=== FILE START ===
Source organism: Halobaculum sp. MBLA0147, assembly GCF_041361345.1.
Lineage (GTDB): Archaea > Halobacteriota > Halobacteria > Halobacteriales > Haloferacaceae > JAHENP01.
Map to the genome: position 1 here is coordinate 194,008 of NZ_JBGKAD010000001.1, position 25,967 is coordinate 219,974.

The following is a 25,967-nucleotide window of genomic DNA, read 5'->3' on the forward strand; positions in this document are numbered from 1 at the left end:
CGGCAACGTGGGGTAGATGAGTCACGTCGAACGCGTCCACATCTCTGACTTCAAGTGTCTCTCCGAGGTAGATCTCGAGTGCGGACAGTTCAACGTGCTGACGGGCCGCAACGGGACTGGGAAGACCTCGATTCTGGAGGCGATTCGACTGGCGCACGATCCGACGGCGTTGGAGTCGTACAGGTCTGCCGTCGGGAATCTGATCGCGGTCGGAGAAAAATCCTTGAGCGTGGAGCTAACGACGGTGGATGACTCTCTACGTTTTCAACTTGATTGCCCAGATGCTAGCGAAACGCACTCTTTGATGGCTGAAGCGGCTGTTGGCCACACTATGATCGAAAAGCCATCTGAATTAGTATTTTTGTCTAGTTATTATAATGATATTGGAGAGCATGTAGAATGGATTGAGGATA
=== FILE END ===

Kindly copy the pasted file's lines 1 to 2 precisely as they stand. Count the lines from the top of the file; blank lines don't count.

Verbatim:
Source organism: Halobaculum sp. MBLA0147, assembly GCF_041361345.1.
Lineage (GTDB): Archaea > Halobacteriota > Halobacteria > Halobacteriales > Haloferacaceae > JAHENP01.